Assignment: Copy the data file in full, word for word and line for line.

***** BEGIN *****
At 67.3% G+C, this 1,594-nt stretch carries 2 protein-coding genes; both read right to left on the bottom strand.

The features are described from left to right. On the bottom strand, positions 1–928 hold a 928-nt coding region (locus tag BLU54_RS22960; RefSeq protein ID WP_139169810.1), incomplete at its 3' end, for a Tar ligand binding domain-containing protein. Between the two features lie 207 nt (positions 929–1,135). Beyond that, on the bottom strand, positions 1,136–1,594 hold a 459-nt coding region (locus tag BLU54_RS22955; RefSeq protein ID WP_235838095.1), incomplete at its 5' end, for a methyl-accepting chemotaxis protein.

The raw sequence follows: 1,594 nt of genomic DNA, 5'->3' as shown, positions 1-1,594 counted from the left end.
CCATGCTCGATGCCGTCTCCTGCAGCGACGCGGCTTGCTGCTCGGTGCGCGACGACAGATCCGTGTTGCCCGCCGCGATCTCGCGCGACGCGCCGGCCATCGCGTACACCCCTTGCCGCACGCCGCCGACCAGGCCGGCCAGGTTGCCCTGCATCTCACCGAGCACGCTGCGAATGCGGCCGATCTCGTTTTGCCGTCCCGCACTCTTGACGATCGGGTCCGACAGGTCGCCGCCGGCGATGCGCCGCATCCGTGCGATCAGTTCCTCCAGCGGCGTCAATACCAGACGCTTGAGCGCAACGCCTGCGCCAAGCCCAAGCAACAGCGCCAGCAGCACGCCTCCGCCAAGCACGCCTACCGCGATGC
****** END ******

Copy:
At 67.3% G+C, this 1,594-nt stretch carries 2 protein-coding genes; both read right to left on the bottom strand.

The features are described from left to right. On the bottom strand, positions 1–928 hold a 928-nt coding region (locus tag BLU54_RS22960; RefSeq protein ID WP_139169810.1), incomplete at its 3' end, for a Tar ligand binding domain-containing protein. Between the two features lie 207 nt (positions 929–1,135). Beyond that, on the bottom strand, positions 1,136–1,594 hold a 459-nt coding region (locus tag BLU54_RS22955; RefSeq protein ID WP_235838095.1), incomplete at its 5' end, for a methyl-accepting chemotaxis protein.

The raw sequence follows: 1,594 nt of genomic DNA, 5'->3' as shown, positions 1-1,594 counted from the left end.
CCATGCTCGATGCCGTCTCCTGCAGCGACGCGGCTTGCTGCTCGGTGCGCGACGACAGATCCGTGTTGCCCGCCGCGATCTCGCGCGACGCGCCGGCCATCGCGTACACCCCTTGCCGCACGCCGCCGACCAGGCCGGCCAGGTTGCCCTGCATCTCACCGAGCACGCTGCGAATGCGGCCGATCTCGTTTTGCCGTCCCGCACTCTTGACGATCGGGTCCGACAGGTCGCCGCCGGCGATGCGCCGCATCCGTGCGATCAGTTCCTCCAGCGGCGTCAATACCAGACGCTTGAGCGCAACGCCTGCGCCAAGCCCAAGCAACAGCGCCAGCAGCACGCCTCCGCCAAGCACGCCTACCGCGATGC